Alice Wootton, Civil Rights Organizer

Alexandria Activist
Alice Wootton (Wooton)

Alice Wootton (Wooton) was one of Alexandria, Virginia’s forgotten community leaders. She was a dynamic civil rights leader that was instrumental in advocating for Parker-Gray School to become a high school.

Mrs. Wootton was born in Culpeper, Virginia. She and her husband, Joseph A. Wootton who was a prominent religious, fraternal and labor leader, migrated to Alexandria after 1900. They lived at 610 South Asaph Street. The Woottons had four children, Joseph L, Ruth, Florence and Rose, and they adopted Bertram T. Robertson. Joseph, her husband died around 1920. Alice continued to live in Alexandria, Virginia doing community services until her children migrated to Philadelphia. The family had relatives in Philadelphia.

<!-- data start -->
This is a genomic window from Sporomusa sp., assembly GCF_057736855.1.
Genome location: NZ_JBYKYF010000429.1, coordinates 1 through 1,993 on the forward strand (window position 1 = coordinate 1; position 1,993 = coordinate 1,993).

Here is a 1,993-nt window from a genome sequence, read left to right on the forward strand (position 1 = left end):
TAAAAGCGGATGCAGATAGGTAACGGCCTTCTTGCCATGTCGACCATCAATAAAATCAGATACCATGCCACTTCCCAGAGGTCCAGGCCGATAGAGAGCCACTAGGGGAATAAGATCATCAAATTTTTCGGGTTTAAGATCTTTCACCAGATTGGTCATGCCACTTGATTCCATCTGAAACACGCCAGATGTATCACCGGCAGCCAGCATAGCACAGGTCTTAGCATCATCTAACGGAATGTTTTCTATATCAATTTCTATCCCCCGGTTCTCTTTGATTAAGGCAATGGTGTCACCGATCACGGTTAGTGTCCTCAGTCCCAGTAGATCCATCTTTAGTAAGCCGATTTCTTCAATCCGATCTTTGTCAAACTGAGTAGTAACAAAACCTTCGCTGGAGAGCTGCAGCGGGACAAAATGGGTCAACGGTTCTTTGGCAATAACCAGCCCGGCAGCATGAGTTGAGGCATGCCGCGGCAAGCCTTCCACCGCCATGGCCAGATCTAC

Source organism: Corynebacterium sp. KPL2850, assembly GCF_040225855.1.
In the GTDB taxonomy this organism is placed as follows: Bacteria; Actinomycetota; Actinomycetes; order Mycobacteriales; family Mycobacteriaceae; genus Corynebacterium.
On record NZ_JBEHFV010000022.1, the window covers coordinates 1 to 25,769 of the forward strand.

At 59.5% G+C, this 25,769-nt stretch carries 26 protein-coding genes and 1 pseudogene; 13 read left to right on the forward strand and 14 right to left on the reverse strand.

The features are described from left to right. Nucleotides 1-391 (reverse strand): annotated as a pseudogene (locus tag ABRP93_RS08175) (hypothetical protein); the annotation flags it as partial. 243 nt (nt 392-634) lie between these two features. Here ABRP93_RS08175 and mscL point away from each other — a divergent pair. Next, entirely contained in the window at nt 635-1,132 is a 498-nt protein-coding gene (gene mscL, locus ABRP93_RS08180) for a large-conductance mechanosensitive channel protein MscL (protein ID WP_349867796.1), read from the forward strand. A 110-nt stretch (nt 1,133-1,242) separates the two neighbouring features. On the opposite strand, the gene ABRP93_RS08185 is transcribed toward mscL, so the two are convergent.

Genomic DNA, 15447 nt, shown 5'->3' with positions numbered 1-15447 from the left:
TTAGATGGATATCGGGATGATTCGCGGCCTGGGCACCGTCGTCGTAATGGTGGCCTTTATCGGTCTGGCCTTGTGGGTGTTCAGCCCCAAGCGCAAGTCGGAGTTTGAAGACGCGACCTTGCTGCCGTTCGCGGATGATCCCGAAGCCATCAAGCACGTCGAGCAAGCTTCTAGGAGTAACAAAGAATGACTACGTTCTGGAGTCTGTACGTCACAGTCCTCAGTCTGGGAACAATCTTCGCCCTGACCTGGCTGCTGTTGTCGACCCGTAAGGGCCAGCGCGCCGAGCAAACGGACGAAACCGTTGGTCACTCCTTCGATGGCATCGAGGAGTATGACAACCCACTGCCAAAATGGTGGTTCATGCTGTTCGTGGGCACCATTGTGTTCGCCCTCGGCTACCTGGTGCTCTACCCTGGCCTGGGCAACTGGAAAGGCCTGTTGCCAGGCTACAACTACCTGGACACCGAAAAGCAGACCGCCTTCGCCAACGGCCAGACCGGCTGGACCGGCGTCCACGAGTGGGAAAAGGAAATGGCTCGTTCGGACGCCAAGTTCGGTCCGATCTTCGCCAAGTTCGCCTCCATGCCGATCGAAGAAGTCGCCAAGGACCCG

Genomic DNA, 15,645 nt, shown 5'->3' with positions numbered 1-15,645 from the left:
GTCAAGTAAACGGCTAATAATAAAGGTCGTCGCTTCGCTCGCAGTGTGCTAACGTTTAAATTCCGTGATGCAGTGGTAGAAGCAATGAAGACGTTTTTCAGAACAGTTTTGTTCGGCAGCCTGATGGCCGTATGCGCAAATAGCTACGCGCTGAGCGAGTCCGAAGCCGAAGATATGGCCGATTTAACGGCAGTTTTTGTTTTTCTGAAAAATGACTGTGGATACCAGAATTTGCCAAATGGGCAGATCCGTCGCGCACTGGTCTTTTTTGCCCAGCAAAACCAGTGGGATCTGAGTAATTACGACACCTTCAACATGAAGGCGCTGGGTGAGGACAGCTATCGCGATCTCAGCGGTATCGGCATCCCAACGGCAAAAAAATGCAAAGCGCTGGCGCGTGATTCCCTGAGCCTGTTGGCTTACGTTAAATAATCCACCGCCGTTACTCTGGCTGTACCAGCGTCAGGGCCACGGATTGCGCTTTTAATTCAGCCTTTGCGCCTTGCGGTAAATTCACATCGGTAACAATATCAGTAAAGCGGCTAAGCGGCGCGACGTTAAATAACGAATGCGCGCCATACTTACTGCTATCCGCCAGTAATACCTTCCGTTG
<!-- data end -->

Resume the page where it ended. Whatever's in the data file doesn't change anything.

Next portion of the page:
In 1927, Mrs. Wootton migrated to Philadelphia and continued her community services in civic organizations there. She became very active in her church, Mt. Olive Holy Church in Philadelphia.

On February 14, 1953, Mrs. Alice Wootton died from complications of surgery at the age of 73. She was buried in a family plot at Mt. Lawn Cemetery, Darby, Philadelphia, Pennsylvania.

Alexandria’s African American history is made richer by the contributions of Mrs. Alice Wootton.

Author: cmb12

Char McCargo-Bah is the owner/founder of FindingthingsforU, LLC. She is a professional genealogist, researcher consultant, lecturer, teacher and author coach. She is the author of two books and you can find those books on by putting search on her name. She became a Living Legend in Alexandria, Virginia in 2014.

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